Just off the highway in the hills slightly north of Sveti Stefan, this humble 600-year-old monastery, named after the peach-scented water of a brook that flows nearby, rests amid an ancient olive grove. It was an important political centre for the Paštrovići, a local tribe whose distinctive cultural traditions have survived along this section of the coast despite numerous foreign occupations.
The monastery was established in 1413 by Balša III of Zeta. The main church, dedicated to St Nicholas (Sv Nikola), originated in that time, although it was substantially destroyed by the French in 1812 as punishment for the monks’ support of Montenegro’s attempt to overtake the Bay of Kotor. Traces of the original frescoes remain on the left wall, but the rest of the church dates to 1847. The current gilt-framed iconostasis (1863) features paintings by Nicholas Aspiotis of Corfu.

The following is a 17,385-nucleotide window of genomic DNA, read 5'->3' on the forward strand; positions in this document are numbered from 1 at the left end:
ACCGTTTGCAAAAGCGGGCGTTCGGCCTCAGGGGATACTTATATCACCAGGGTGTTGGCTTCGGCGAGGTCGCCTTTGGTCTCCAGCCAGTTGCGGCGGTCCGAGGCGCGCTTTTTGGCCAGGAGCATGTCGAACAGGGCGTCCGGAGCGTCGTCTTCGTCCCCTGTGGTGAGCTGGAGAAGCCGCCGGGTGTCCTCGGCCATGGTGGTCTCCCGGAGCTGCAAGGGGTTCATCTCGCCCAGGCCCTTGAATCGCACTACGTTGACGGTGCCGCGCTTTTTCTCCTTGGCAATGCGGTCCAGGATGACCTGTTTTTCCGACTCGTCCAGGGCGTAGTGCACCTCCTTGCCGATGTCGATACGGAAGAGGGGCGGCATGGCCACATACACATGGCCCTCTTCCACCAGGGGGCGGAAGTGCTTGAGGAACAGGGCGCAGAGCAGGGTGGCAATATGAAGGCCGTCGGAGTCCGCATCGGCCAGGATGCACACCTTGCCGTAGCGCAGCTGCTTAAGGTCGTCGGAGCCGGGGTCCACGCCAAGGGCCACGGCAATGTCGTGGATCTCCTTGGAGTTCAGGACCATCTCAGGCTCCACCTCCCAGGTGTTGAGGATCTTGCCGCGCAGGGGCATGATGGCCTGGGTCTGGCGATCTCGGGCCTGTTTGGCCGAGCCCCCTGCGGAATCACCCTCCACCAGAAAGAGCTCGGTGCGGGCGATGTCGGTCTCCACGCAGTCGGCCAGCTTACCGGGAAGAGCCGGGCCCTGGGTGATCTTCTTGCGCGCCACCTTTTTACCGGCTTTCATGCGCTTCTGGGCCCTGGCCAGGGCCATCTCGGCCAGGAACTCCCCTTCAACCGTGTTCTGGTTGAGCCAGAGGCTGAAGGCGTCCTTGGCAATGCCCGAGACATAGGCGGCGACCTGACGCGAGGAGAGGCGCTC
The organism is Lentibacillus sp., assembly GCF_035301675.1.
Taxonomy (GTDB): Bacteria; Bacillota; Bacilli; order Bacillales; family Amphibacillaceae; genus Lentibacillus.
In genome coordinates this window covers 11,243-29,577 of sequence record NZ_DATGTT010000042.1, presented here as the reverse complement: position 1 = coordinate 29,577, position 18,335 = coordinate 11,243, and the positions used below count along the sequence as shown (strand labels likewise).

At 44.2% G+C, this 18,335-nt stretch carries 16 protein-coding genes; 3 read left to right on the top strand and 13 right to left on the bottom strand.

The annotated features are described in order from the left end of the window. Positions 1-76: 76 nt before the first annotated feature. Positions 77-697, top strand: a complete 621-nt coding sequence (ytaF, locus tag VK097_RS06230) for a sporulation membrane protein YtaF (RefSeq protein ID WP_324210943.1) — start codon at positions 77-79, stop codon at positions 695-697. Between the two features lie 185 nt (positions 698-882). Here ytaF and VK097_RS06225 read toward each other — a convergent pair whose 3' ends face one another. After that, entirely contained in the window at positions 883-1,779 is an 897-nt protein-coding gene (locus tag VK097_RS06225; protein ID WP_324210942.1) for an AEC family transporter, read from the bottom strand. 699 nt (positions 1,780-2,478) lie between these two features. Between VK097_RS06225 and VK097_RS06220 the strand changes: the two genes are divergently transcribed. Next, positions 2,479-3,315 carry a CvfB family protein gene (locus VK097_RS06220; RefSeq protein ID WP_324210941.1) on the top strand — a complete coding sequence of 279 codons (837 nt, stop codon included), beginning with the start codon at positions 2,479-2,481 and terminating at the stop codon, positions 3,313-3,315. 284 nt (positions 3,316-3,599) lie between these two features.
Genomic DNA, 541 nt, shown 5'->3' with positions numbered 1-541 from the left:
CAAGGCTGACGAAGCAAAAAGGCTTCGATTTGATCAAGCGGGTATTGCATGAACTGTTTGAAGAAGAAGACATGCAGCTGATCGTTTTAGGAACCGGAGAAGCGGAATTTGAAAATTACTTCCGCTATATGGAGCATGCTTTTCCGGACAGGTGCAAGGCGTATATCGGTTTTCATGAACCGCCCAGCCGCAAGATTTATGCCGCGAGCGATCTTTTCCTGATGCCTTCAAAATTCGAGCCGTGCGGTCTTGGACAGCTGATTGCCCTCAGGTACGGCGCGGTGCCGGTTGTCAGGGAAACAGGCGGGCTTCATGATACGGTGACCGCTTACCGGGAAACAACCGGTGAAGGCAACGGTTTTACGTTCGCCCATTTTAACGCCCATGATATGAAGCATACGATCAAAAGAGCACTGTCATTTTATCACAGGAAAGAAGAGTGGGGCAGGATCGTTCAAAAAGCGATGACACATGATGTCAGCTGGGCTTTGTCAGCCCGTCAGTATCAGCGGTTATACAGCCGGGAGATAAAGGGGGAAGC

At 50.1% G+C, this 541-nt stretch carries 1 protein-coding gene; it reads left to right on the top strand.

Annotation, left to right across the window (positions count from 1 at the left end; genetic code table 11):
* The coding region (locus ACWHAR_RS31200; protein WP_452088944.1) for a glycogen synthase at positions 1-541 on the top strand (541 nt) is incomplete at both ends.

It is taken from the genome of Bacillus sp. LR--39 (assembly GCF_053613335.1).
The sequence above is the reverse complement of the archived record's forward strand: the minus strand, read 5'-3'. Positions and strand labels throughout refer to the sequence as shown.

Further up the hill, within a cemetery, are an old schoolhouse and the smaller Holy Trinity Church (Crkva Sv Trojice).
The monastery is well signposted from the main road and an easy walk from either Sveti Stefan or Pržno. It's a working monastery; visitors are welcome, but be sure to dress appropriately.